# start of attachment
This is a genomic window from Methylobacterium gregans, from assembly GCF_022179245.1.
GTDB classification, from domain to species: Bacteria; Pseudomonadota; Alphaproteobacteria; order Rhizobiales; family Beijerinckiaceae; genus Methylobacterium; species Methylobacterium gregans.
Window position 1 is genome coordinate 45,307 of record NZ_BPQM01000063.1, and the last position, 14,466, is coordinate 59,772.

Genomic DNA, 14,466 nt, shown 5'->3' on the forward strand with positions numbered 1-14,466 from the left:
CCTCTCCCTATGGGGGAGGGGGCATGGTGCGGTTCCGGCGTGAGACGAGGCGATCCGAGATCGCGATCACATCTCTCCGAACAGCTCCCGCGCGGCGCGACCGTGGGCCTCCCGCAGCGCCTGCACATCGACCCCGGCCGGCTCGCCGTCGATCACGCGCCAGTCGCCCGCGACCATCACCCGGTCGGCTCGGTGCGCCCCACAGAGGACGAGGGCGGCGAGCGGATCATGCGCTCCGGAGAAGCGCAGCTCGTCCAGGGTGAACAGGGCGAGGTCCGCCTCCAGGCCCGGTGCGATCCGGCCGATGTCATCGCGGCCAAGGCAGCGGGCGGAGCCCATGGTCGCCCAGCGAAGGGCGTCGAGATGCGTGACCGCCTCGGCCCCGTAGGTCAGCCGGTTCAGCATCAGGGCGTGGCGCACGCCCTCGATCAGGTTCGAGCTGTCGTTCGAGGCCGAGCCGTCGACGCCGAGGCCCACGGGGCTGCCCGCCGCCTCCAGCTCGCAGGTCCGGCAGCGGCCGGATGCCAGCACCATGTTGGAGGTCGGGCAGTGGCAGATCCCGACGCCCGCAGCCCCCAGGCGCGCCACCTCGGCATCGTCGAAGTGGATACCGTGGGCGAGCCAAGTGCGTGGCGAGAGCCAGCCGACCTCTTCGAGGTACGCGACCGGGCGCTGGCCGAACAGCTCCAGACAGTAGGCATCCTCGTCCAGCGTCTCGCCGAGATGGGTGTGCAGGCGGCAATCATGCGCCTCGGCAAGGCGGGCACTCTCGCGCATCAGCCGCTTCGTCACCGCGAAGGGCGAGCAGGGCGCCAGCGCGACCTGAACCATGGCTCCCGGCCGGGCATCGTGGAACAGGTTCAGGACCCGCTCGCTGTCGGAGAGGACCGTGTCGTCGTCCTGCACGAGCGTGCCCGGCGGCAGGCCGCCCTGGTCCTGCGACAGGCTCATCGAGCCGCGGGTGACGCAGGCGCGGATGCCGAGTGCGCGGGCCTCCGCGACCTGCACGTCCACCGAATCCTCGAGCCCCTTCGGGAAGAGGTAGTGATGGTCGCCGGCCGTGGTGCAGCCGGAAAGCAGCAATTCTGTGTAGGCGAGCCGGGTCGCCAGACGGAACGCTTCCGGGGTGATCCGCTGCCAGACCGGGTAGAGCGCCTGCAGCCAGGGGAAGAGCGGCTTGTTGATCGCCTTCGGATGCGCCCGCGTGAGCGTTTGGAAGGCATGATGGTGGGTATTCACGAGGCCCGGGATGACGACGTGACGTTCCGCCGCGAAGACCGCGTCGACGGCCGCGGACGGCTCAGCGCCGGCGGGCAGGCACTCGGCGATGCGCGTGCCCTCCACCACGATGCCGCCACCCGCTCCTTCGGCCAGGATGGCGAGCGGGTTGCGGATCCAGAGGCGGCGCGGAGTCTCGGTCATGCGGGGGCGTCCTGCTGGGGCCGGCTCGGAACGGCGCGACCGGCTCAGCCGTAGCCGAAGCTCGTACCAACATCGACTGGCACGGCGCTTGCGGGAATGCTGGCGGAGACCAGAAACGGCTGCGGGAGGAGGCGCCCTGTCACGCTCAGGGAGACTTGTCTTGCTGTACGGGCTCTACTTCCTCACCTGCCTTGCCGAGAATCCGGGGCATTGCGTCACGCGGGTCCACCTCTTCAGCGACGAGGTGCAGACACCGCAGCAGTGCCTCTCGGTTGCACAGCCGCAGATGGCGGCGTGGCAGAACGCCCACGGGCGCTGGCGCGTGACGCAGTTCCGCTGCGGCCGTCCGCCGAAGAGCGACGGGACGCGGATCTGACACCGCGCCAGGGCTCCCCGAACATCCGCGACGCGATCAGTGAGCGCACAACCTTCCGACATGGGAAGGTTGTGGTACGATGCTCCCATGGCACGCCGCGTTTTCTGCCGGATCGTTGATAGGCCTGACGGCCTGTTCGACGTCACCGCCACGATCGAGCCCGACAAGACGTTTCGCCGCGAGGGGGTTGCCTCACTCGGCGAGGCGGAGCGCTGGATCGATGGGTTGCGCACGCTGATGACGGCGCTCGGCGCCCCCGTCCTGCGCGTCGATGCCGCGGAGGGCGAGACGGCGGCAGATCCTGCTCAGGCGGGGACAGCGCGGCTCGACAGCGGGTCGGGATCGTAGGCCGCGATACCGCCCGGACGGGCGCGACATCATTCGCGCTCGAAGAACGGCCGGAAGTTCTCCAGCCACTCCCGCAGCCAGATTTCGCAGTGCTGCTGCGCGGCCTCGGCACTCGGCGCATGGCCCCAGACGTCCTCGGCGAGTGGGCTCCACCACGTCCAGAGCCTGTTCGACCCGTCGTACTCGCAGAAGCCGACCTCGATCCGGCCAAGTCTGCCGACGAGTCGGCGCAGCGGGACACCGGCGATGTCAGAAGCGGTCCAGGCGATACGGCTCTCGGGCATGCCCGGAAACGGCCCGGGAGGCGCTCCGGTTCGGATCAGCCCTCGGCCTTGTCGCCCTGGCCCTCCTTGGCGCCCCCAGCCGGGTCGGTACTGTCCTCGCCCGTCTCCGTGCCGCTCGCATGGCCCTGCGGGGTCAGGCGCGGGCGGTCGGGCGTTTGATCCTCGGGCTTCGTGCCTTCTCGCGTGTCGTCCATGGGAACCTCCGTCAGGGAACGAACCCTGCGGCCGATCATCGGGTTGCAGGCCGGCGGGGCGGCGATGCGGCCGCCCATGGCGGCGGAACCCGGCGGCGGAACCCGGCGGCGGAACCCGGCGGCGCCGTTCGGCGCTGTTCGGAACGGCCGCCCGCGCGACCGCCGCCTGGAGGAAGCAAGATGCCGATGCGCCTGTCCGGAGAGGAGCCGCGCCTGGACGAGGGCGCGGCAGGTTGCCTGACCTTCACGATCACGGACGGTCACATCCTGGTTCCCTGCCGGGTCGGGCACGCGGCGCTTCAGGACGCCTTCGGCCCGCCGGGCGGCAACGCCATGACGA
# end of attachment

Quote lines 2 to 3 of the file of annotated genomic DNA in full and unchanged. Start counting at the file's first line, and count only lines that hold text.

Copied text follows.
GTDB classification, from domain to species: Bacteria; Pseudomonadota; Alphaproteobacteria; order Rhizobiales; family Beijerinckiaceae; genus Methylobacterium; species Methylobacterium gregans.
Window position 1 is genome coordinate 45,307 of record NZ_BPQM01000063.1, and the last position, 14,466, is coordinate 59,772.